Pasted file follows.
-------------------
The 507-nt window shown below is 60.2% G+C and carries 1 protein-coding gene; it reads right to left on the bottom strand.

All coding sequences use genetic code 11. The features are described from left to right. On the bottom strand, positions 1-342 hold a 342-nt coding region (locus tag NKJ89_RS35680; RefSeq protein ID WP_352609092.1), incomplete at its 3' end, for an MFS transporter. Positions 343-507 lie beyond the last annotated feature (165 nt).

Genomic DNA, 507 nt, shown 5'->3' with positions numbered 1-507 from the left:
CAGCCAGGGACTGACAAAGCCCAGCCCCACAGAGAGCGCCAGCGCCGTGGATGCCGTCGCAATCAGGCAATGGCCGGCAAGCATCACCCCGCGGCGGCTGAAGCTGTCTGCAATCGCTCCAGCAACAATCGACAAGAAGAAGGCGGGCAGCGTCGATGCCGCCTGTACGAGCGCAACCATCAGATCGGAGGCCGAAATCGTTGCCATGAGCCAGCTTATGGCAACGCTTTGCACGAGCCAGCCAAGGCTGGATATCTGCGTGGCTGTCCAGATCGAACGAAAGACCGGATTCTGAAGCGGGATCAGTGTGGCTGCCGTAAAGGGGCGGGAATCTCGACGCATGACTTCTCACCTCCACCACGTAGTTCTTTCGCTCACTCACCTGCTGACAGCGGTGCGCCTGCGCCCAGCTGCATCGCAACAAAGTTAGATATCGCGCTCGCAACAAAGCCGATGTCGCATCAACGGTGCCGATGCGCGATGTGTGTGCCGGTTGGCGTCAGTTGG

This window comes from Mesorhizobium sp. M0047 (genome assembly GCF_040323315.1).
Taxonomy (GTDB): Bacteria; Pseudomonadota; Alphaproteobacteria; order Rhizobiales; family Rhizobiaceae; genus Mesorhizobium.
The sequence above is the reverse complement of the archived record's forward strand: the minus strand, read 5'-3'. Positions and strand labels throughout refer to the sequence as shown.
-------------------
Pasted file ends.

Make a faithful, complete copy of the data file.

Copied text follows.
The 507-nt window shown below is 60.2% G+C and carries 1 protein-coding gene; it reads right to left on the bottom strand.

All coding sequences use genetic code 11. The features are described from left to right. On the bottom strand, positions 1-342 hold a 342-nt coding region (locus tag NKJ89_RS35680; RefSeq protein ID WP_352609092.1), incomplete at its 3' end, for an MFS transporter. Positions 343-507 lie beyond the last annotated feature (165 nt).

Genomic DNA, 507 nt, shown 5'->3' with positions numbered 1-507 from the left:
CAGCCAGGGACTGACAAAGCCCAGCCCCACAGAGAGCGCCAGCGCCGTGGATGCCGTCGCAATCAGGCAATGGCCGGCAAGCATCACCCCGCGGCGGCTGAAGCTGTCTGCAATCGCTCCAGCAACAATCGACAAGAAGAAGGCGGGCAGCGTCGATGCCGCCTGTACGAGCGCAACCATCAGATCGGAGGCCGAAATCGTTGCCATGAGCCAGCTTATGGCAACGCTTTGCACGAGCCAGCCAAGGCTGGATATCTGCGTGGCTGTCCAGATCGAACGAAAGACCGGATTCTGAAGCGGGATCAGTGTGGCTGCCGTAAAGGGGCGGGAATCTCGACGCATGACTTCTCACCTCCACCACGTAGTTCTTTCGCTCACTCACCTGCTGACAGCGGTGCGCCTGCGCCCAGCTGCATCGCAACAAAGTTAGATATCGCGCTCGCAACAAAGCCGATGTCGCATCAACGGTGCCGATGCGCGATGTGTGTGCCGGTTGGCGTCAGTTGG

This window comes from Mesorhizobium sp. M0047 (genome assembly GCF_040323315.1).
Taxonomy (GTDB): Bacteria; Pseudomonadota; Alphaproteobacteria; order Rhizobiales; family Rhizobiaceae; genus Mesorhizobium.
The sequence above is the reverse complement of the archived record's forward strand: the minus strand, read 5'-3'. Positions and strand labels throughout refer to the sequence as shown.